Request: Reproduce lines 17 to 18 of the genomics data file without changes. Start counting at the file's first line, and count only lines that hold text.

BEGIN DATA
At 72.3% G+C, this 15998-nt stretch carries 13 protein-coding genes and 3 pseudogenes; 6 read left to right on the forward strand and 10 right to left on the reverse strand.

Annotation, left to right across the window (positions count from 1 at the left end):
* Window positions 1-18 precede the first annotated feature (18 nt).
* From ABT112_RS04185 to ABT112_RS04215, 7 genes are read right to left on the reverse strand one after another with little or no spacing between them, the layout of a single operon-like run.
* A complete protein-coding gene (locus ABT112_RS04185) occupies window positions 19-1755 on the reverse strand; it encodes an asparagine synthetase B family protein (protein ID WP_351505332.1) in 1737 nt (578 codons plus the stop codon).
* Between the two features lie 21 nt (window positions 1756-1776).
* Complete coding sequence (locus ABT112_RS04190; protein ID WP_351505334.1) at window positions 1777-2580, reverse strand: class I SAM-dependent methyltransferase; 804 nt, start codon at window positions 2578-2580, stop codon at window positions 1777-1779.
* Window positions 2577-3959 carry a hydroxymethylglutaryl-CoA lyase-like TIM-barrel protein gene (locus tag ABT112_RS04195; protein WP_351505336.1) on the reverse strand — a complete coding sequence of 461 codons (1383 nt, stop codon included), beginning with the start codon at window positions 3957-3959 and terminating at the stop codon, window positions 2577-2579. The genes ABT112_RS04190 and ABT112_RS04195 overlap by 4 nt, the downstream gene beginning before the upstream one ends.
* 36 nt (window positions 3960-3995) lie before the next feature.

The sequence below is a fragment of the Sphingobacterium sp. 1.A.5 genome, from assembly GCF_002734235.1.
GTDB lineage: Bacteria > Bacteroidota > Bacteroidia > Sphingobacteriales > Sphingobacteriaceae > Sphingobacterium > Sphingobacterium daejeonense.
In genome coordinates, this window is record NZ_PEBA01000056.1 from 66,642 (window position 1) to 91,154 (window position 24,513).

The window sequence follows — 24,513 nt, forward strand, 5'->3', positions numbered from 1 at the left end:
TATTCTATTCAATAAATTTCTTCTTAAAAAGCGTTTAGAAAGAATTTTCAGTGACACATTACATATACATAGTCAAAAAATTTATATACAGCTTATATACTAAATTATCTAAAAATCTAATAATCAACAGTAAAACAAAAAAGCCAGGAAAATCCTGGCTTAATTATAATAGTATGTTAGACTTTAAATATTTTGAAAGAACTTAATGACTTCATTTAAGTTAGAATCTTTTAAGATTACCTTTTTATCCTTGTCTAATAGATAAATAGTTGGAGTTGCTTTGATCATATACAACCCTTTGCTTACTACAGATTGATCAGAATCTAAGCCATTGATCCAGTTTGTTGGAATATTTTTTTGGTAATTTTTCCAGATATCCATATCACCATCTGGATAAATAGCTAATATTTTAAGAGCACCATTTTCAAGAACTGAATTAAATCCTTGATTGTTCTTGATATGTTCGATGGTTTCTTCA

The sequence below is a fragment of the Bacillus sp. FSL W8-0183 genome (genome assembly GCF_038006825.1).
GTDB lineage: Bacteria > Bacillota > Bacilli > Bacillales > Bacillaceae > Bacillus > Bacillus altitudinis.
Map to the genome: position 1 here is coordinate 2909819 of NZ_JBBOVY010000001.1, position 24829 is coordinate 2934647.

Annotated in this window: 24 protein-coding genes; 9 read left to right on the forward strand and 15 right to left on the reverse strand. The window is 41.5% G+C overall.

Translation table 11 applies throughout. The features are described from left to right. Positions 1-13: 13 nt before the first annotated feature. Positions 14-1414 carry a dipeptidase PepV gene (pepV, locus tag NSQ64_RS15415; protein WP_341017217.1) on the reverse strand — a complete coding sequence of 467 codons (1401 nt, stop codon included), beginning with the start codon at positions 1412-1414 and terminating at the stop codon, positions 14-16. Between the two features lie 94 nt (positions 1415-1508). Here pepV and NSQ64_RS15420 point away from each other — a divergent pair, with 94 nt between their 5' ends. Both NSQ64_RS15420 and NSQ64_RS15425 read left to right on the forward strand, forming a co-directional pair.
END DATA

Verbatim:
Map to the genome: position 1 here is coordinate 2909819 of NZ_JBBOVY010000001.1, position 24829 is coordinate 2934647.

Annotated in this window: 24 protein-coding genes; 9 read left to right on the forward strand and 15 right to left on the reverse strand. The window is 41.5% G+C overall.